Posted inEmerging MarketsFixed Income

Emerging market debt: from devil to darling

“We believe the multi-year devaluation seen in various EM currencies since 2013’s ‘Taper Tantrum’ has created significant value and increased the competitiveness of many EM countries’ exports, thus priming them for a growth pick up,” says Som Bhattacharya, an institutional portfolio manager at Blue Bay Asset Management.

However, there is one currency that has gone the other way this year: the renminbi. And China is indeed the risk to watch. “Uncertainty about the direction of the Chinese currency” was the main reason for Romig to not invest in emerging market debt back in February.

“China’s capacity to create volatility is still there, as it is in a transition to a different growth model,” agrees Dean. Renewed volatility on the commodity markets, which remain highly dependent on Chinese demand, is another risk to watch, he says.

From boom to bust

When investors pile into an asset class all at once, it often already has risen a fair bit, and there is always a risk of investors becoming overoptimistic. “On an absolute basis, it will be hard to emulate the returns we have already seen,” believes Drew. “Not many people would have anticipated double-digit returns year-to-date.”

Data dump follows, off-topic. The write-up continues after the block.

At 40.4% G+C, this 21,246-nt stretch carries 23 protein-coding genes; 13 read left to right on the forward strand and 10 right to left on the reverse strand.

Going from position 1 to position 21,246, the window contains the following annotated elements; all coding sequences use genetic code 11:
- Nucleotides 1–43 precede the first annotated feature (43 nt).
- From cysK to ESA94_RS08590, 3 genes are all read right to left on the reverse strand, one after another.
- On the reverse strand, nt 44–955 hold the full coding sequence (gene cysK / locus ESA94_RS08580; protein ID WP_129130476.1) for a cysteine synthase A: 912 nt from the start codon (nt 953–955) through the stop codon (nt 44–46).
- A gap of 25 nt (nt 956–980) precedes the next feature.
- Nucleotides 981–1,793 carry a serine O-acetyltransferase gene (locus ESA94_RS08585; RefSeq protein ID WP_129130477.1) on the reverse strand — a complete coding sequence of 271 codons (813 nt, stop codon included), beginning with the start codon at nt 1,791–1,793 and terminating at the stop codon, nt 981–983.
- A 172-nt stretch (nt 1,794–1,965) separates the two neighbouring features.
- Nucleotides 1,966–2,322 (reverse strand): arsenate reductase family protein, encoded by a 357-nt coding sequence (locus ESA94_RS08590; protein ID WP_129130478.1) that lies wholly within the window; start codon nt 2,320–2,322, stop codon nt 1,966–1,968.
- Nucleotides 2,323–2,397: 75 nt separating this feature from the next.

Emerging markets are particularly sentiment-driven, therefore highly unpredictable and prone to booms as well as busts. The latter have usually followed from hawkish speak by the Fed. When the American central bank raised rates by just 25 bps in December last year, it triggered a strong bear market in emerging market bonds. As US macro data look increasingly benign, markets attach a 50% probability to a second rate hike in November or December this year.

So the Fed’s monetary policy is, if not a catalyst for the next market slump, at least likely to be some sort of headwind for EM debt going forward. The question is just whether the other, positive factors such as the flows momentum, the relative attractiveness versus developed markets debt and the recovery in currencies, will outweigh this. Henderson’s Drew is not too worried: “Rate hikes may create some short-term volatility,” he admits. “But I’m a big believer in emerging market debt in the long term.” 

Part of the Mark Allen Group.